This context is also an important consideration for predictive maintenance and analytics. Uptake leverages its Asset Strategy Library to add this context to the blend of field sensor, work order and maintenance data. Based on the stressors that are present in the operating context of the pump, Uptake can predict risk and future failures as degradation starts to happen.

Scale Pump System Analytics with Uptake

Maintenance and Reliability for Pumps

Pumps represent just one source of challenge and opportunity for maintenance and reliability professionals. Still, they can pose significant and costly problems. In an Uptake customer survey, 70% of industrial organizations identified pump systems as being a top risk to productivity.

Short-handed maintenance and reliability engineers have to maintain asset types in addition to pumps. Companies need a way to prioritize maintenance work activities to ensure lower risk and higher reliability of their pump systems.

In many cases, multiple original equipment manufacturers (OEMs) for pumps complicate monitoring the performance of the asset or its components at a system, site, and fleet levels. That makes managing various pump systems challenging — because of different suppliers, operating systems and conditions, maintenance practices, and spare parts availability (and especially so with supply chain disruptions.)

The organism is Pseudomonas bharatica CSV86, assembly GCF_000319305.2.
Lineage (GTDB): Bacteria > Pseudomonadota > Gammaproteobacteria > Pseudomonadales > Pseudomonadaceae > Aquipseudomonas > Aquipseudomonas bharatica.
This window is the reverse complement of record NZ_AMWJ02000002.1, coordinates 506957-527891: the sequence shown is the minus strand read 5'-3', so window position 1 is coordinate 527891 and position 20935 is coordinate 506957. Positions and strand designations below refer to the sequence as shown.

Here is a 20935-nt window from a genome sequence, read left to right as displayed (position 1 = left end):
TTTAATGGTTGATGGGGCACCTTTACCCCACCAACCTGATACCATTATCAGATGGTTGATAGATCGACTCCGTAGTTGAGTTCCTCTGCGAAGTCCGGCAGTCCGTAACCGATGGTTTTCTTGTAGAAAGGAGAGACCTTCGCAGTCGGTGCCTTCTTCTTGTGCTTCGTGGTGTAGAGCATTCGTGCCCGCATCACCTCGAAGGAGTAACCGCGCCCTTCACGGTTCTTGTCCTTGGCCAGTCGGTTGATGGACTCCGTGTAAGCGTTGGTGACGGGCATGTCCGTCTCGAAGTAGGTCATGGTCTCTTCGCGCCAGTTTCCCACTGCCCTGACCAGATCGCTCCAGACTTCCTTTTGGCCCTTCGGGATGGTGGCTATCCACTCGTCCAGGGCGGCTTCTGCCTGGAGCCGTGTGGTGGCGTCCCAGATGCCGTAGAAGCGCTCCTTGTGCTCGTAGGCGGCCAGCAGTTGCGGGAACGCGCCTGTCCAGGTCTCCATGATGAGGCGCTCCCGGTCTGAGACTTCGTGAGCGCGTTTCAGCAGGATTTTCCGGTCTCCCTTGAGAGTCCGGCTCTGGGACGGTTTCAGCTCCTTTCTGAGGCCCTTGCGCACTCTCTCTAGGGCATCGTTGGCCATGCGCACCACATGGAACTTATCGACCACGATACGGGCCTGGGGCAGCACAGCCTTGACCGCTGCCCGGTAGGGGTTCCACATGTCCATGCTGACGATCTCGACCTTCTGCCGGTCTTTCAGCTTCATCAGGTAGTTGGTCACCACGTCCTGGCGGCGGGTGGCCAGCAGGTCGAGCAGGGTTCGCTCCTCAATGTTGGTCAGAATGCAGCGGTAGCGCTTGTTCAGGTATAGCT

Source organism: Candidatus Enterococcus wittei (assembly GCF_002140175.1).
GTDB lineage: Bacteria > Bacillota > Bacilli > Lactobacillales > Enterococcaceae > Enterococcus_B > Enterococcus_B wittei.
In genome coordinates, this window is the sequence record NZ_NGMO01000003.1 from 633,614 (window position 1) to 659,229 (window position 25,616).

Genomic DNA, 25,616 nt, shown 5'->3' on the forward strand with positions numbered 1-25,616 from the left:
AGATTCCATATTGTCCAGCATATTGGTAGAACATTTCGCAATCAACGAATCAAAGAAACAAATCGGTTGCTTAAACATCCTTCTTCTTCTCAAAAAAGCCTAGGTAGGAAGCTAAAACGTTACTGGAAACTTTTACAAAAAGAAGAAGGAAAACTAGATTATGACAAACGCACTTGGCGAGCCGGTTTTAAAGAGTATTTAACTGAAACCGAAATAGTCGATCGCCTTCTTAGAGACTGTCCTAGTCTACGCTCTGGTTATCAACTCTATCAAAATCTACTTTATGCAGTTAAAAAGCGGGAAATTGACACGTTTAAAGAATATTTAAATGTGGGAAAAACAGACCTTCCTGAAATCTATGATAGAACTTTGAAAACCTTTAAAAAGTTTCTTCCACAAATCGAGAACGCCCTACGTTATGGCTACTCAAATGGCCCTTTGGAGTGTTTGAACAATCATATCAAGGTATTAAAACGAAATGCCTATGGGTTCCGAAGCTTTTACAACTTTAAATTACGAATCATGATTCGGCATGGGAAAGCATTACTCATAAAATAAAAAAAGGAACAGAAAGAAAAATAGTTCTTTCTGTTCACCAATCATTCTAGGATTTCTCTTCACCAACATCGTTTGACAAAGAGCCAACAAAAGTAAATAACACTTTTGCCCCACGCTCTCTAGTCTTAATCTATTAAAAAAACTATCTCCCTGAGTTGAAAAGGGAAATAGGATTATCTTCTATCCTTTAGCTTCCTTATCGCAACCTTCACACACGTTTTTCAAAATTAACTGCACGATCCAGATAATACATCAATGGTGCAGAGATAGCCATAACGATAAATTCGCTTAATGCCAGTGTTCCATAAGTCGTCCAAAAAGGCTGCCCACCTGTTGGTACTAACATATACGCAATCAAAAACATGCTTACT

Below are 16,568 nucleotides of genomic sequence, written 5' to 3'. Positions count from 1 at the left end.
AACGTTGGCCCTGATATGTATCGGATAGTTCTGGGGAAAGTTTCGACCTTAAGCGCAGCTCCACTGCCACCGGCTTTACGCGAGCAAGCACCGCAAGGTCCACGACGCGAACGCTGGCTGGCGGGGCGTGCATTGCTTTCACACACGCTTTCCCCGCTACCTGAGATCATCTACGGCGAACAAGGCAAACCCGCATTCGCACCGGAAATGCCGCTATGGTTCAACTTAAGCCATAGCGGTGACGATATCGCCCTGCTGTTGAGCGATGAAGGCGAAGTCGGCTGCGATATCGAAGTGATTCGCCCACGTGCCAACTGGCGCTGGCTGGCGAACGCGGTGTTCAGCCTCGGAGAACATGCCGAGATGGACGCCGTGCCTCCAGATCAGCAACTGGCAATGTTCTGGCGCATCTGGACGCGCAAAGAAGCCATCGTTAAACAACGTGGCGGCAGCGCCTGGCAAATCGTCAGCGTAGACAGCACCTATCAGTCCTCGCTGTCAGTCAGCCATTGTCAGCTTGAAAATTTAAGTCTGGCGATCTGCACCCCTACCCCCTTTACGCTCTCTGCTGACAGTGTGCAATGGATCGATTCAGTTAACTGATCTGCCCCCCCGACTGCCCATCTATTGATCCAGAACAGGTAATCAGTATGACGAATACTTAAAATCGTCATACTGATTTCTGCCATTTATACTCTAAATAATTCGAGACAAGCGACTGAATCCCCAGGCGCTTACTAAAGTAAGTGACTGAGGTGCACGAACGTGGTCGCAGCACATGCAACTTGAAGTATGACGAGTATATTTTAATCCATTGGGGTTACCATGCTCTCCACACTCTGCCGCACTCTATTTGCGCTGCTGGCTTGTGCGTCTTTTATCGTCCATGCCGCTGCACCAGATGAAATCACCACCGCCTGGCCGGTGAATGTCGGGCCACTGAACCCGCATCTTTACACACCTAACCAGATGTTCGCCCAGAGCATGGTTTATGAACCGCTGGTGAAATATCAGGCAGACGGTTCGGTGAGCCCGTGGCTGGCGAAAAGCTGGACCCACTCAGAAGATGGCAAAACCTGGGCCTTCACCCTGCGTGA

And expensive, too: pumps can consume around 30% of the maintenance budget for process-intensive operations.

Theory of Constraints Approach to Industrial Intelligence

The theory of constraints has been used across industries as a methodology for identifying the most important limiting factor that stands in the way of achieving a goal and then systematically improving that constraint until it is no longer a limiting factor.

It's a relevant approach to pumps, as well as other industrial assets. Companies have a large number of critical assets and a limited number of resources in capital and personnel.

By scaling insights on ancillary (or balance of plant) systems, including pumps, using software provided by Uptake, your maintenance and reliability teams have the support to make more holistic decisions about operations. Address both the complexity of their most critical production systems and overall site conditions.

There is no one-size-fits-all approach to asset performance management. The value chain of industrial intelligence, and the theory of constraints approach, sees to that.

We build up a buffer of high-quality insights to help your team focus on the right priorities to maintain consistent production and a steady operation. Thus, we can liberate and maximize the allocation of a team's time to higher-value activities. Through industrial intelligence, maintenance and reliability professionals can validate and optimize their approach to analytics.

Focus on Parallel Value Chains

This risk-based approach considers safety, environmental, productivity, efficiency, and quality conditions to better balance the key value levers. It truly reflects the bottom-line value.

Pressed for time and resources, companies need decision support — industrial intelligence — that caters to the industrial assets under management. Instead of drilling for oil or mining copper, industrial intelligence mines for data that enables and delivers insights, per a company’s requirements, so that they can produce higher-quality products faster.